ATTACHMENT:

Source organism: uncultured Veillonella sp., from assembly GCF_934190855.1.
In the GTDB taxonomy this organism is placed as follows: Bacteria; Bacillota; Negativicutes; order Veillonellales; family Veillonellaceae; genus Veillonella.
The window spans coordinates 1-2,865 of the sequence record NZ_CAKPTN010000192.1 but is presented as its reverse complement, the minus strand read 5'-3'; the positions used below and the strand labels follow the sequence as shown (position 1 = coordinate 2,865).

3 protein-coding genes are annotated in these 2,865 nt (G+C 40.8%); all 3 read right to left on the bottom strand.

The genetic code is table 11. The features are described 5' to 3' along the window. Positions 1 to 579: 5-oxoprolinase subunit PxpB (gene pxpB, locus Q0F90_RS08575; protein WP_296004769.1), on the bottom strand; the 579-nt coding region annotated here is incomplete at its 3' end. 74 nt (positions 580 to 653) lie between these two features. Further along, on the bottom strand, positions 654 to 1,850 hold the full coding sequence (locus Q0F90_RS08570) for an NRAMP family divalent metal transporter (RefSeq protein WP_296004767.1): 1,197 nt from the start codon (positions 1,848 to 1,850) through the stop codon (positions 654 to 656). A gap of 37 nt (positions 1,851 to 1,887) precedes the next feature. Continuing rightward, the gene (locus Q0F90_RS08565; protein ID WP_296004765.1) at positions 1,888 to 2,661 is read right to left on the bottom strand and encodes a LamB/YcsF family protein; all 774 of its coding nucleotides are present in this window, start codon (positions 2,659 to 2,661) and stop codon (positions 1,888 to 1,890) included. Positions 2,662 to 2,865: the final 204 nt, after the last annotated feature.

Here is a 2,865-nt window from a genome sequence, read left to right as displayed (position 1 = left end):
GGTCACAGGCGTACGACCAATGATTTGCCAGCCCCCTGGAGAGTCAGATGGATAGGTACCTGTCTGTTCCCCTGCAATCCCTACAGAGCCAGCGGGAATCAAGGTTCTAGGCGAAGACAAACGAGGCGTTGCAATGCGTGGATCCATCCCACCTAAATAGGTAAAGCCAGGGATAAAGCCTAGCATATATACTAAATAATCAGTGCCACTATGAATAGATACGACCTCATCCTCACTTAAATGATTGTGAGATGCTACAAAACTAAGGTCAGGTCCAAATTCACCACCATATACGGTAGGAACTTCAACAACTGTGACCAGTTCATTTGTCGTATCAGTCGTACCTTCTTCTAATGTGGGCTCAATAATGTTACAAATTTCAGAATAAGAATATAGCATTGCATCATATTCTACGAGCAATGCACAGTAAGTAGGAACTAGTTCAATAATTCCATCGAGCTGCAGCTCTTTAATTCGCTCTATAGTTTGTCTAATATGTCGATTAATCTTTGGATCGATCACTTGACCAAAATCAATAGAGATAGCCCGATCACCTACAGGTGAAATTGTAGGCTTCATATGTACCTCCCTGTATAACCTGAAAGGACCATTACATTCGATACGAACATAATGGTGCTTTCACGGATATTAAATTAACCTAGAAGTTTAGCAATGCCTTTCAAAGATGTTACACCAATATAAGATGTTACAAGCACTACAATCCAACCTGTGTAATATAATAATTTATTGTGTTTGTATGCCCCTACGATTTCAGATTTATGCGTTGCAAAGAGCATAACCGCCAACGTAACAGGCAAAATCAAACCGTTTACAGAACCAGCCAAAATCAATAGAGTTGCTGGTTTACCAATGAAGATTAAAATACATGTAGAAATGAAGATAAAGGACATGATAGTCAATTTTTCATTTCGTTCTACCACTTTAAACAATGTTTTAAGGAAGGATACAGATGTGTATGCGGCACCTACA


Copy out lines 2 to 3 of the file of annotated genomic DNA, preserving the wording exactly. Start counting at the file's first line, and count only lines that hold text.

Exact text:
In the GTDB taxonomy this organism is placed as follows: Bacteria; Bacillota; Negativicutes; order Veillonellales; family Veillonellaceae; genus Veillonella.
The window spans coordinates 1-2,865 of the sequence record NZ_CAKPTN010000192.1 but is presented as its reverse complement, the minus strand read 5'-3'; the positions used below and the strand labels follow the sequence as shown (position 1 = coordinate 2,865).